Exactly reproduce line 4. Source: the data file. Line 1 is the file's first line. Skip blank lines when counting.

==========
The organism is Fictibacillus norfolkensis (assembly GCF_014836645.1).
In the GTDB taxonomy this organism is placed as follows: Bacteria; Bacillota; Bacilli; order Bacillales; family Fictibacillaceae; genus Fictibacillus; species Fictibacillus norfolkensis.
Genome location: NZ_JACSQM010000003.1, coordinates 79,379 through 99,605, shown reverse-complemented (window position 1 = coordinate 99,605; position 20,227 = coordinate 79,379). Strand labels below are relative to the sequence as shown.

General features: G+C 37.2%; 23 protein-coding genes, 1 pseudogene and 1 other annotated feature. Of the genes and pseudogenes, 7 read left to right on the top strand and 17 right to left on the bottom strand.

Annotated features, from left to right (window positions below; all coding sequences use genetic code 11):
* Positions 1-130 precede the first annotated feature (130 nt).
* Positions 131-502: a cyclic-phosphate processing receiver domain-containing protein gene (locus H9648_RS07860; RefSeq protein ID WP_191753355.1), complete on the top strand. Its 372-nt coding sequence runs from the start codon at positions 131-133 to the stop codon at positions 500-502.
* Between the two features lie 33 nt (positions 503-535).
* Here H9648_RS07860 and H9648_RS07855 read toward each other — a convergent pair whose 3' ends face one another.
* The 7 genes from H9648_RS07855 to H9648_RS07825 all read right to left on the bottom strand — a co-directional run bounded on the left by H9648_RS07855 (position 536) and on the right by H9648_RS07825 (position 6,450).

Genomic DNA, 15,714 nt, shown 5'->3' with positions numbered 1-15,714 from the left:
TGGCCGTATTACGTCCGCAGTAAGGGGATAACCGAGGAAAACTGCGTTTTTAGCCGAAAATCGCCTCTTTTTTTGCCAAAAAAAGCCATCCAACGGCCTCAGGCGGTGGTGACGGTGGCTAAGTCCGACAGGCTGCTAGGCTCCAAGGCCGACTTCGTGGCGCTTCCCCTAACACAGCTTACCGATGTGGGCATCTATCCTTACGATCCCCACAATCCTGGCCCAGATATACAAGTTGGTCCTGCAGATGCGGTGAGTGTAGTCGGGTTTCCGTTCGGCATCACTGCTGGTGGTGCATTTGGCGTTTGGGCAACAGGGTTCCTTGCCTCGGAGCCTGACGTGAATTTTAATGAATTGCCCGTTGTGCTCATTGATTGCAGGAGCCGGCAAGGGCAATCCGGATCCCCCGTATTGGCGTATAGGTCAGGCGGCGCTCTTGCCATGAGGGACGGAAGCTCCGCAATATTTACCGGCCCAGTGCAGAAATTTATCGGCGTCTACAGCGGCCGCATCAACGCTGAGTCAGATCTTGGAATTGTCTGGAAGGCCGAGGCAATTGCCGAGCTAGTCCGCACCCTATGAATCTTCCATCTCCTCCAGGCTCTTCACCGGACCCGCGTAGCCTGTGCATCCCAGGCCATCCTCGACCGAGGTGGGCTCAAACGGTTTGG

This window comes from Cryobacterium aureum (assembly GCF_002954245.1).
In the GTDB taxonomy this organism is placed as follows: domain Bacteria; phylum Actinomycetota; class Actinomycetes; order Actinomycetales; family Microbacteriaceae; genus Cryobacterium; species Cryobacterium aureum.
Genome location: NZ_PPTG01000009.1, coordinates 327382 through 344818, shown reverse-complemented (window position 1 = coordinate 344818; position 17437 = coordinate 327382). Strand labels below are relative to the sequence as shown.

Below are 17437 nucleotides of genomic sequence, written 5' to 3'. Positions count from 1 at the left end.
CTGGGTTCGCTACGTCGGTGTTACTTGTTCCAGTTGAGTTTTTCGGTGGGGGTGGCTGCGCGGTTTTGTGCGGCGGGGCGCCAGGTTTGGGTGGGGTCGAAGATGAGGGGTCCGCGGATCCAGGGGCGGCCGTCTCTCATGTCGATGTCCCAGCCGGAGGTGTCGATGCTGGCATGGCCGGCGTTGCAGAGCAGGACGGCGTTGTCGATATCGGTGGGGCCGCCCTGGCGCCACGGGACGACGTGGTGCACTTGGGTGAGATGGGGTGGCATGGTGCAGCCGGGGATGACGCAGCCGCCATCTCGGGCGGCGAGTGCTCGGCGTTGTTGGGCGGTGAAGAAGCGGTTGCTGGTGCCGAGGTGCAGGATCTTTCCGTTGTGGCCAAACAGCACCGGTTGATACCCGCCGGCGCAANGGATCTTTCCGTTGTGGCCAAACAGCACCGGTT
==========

General features: G+C 37.2%; 23 protein-coding genes, 1 pseudogene and 1 other annotated feature. Of the genes and pseudogenes, 7 read left to right on the top strand and 17 right to left on the bottom strand.